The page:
Consumer Alert: Can you expect a refund on canceled travel plans due to coronavirus concerns?
If you’ve made travel plans that you don’t want to go through with due to concerns around the coronavirus, how much of your money can you expect to get back?
Despite everyone from the New York City subway system to major airlines scrambling to sanitize their environments, one study finds that 1 in 8 Americans have already changed their travel plans. If you are considering canceling your own plans, there are a few ways you can expect to receive your refund.
Most airlines will let you change or cancel flights at no charge, though you may be required to book a new flight within the next year. Discount carrier Spirit Airlines has not announced any fee waivers, but says customers who need to make changes should give them a call.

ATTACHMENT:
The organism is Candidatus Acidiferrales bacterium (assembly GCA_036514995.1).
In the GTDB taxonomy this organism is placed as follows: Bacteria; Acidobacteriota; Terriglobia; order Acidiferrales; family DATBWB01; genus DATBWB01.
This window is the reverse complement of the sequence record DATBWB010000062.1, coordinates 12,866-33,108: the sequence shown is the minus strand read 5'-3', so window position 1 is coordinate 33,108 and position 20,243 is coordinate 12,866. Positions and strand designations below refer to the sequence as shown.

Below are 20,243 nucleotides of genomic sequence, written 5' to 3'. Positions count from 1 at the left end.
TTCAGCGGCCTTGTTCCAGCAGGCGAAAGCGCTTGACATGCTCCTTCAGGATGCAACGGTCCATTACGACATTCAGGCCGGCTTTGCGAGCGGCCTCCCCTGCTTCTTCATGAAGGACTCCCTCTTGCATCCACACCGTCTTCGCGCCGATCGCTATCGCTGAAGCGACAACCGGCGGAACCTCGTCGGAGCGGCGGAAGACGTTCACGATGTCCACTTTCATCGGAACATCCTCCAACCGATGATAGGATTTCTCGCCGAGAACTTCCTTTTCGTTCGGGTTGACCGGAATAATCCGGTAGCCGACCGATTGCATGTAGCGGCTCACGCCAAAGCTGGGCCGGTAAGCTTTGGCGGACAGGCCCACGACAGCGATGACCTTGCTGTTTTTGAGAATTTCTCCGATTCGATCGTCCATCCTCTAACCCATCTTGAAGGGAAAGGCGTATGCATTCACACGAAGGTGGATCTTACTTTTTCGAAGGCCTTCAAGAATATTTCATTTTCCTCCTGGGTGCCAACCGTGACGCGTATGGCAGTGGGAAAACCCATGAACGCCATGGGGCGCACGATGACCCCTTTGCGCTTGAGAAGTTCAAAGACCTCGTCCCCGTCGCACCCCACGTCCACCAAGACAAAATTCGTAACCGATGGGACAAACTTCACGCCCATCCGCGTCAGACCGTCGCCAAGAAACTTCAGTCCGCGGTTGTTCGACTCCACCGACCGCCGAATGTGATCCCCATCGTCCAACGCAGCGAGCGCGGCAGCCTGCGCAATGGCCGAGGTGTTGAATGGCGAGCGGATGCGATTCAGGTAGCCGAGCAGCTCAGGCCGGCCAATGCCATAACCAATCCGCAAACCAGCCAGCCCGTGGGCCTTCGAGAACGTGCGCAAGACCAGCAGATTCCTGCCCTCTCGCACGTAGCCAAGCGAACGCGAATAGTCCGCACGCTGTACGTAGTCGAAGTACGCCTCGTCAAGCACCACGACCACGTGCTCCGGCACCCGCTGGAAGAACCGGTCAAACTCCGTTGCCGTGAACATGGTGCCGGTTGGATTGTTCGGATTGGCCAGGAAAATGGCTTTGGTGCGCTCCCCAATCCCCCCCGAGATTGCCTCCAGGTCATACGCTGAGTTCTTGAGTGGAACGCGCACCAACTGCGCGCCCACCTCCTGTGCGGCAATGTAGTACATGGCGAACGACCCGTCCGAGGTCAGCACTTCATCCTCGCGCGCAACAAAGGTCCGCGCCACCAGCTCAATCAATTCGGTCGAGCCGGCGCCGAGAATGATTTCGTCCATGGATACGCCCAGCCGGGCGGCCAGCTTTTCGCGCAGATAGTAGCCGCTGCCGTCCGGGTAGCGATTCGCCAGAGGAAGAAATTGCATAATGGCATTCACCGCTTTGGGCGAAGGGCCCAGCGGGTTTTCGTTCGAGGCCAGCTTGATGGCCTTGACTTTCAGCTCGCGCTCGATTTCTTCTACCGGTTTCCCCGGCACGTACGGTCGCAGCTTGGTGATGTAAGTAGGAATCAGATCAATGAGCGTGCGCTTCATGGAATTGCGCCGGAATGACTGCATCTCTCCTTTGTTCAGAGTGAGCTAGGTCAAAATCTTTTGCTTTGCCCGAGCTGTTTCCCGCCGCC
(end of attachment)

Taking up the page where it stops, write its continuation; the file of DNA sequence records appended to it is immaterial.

The situation around canceling your lodging depends on a few factors. For hotels booked at the standard refundable rate, you can easily cancel and get your money back. However, if you booked a cheaper, prepaid rate, you’ll generally only get a refund if the hotel closes. If you used Airbnb, the service lists “viral outbreaks” as grounds for a refund, but says it reviews each request on a case-by-case basis.
Amtrak has made changing travel plans by train easy for its customers by waiving change fees on all tickets purchased until the end of April.
The coronavirus has actually made car travel cheaper due to a huge drop in demand from China. Prices at the pump are 6 cents a gallon cheaper than they were last month in New Jersey, 8 cents cheaper in New York, and 7 cents cheaper in Connecticut. The prices are expected to keep falling over the next couple of weeks.